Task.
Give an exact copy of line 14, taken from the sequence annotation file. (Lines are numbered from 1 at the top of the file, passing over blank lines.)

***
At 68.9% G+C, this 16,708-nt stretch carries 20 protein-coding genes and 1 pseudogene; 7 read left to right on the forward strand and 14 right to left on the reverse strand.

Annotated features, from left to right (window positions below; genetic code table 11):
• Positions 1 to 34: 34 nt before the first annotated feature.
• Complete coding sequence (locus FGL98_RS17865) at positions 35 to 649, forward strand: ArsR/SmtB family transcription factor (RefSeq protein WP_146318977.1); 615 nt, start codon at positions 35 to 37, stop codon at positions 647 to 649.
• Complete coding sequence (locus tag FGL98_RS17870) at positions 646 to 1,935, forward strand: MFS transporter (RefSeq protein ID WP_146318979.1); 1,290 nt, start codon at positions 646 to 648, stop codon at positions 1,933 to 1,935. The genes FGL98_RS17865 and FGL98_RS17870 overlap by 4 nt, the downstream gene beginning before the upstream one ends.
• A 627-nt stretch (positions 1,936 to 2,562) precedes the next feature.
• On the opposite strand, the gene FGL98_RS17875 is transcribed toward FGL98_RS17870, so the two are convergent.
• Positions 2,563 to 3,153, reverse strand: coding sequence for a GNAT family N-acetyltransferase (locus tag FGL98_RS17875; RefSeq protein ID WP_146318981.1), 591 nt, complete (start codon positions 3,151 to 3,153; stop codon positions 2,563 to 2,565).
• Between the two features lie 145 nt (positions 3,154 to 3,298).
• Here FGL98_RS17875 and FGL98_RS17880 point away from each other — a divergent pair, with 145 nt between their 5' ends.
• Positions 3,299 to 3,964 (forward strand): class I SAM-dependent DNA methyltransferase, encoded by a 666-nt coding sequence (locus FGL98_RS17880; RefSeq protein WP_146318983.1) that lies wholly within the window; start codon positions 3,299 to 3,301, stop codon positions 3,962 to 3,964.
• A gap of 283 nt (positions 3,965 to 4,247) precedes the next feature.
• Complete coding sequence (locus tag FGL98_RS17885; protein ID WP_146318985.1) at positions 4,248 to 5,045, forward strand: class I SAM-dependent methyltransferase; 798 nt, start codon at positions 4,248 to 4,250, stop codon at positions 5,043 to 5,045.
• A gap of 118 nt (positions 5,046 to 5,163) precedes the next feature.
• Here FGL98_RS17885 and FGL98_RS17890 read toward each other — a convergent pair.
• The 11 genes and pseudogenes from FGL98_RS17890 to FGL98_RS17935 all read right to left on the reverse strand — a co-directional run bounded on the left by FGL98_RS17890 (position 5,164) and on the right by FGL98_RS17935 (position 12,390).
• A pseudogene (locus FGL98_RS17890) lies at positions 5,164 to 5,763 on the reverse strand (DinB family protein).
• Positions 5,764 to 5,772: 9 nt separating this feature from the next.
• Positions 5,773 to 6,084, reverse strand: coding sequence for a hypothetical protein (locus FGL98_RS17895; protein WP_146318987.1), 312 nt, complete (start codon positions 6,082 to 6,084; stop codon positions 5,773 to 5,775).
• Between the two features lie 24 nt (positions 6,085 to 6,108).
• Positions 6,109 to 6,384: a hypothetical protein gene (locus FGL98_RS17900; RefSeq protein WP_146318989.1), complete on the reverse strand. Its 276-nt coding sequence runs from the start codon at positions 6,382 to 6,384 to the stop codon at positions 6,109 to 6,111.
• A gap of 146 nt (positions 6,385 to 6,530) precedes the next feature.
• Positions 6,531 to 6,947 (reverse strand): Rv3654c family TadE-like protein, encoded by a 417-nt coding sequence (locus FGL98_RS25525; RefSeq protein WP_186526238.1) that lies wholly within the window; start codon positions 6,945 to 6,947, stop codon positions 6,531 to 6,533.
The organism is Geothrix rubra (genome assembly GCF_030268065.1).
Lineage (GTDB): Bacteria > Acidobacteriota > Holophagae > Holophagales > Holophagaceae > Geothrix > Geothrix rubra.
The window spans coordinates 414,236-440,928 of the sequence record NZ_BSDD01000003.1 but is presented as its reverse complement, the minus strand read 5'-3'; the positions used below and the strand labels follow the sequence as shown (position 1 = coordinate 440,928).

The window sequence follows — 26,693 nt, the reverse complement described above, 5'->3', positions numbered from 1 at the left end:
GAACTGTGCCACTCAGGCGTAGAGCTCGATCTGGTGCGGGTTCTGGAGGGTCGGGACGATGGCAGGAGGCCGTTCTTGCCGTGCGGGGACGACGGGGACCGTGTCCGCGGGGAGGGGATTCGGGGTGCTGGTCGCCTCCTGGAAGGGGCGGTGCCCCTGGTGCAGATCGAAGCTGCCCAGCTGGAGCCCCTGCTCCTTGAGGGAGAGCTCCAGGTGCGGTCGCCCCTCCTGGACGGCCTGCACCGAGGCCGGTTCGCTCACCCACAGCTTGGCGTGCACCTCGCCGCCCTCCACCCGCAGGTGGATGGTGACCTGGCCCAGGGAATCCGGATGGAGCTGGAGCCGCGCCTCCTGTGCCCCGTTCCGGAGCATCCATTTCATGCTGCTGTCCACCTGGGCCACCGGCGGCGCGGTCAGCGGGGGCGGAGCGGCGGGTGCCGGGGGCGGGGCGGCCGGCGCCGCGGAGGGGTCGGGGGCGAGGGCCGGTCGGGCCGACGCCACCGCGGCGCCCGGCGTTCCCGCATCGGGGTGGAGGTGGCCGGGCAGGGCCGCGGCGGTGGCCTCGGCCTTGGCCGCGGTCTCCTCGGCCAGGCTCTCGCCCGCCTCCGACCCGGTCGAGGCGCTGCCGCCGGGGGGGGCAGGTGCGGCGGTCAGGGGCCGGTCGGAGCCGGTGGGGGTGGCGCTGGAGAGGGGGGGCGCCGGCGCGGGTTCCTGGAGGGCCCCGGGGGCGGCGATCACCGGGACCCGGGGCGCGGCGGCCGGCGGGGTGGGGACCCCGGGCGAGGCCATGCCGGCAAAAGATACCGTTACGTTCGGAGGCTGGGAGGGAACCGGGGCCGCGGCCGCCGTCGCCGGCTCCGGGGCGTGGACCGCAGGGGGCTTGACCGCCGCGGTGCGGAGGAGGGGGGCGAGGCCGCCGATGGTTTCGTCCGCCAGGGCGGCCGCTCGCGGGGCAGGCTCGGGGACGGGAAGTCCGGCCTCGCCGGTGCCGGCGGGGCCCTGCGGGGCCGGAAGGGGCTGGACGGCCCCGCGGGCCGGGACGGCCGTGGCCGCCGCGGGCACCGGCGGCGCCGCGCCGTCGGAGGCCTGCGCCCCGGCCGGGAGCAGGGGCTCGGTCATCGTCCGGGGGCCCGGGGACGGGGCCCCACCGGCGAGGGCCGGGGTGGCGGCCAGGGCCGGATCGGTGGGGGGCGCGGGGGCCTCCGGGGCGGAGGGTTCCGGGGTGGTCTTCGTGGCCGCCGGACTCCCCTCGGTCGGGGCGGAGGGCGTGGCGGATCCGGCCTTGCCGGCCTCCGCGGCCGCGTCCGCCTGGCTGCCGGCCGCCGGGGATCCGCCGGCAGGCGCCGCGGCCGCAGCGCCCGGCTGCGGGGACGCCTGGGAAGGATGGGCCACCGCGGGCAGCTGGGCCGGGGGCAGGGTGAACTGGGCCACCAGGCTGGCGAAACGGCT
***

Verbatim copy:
• A gap of 118 nt (positions 5,046 to 5,163) precedes the next feature.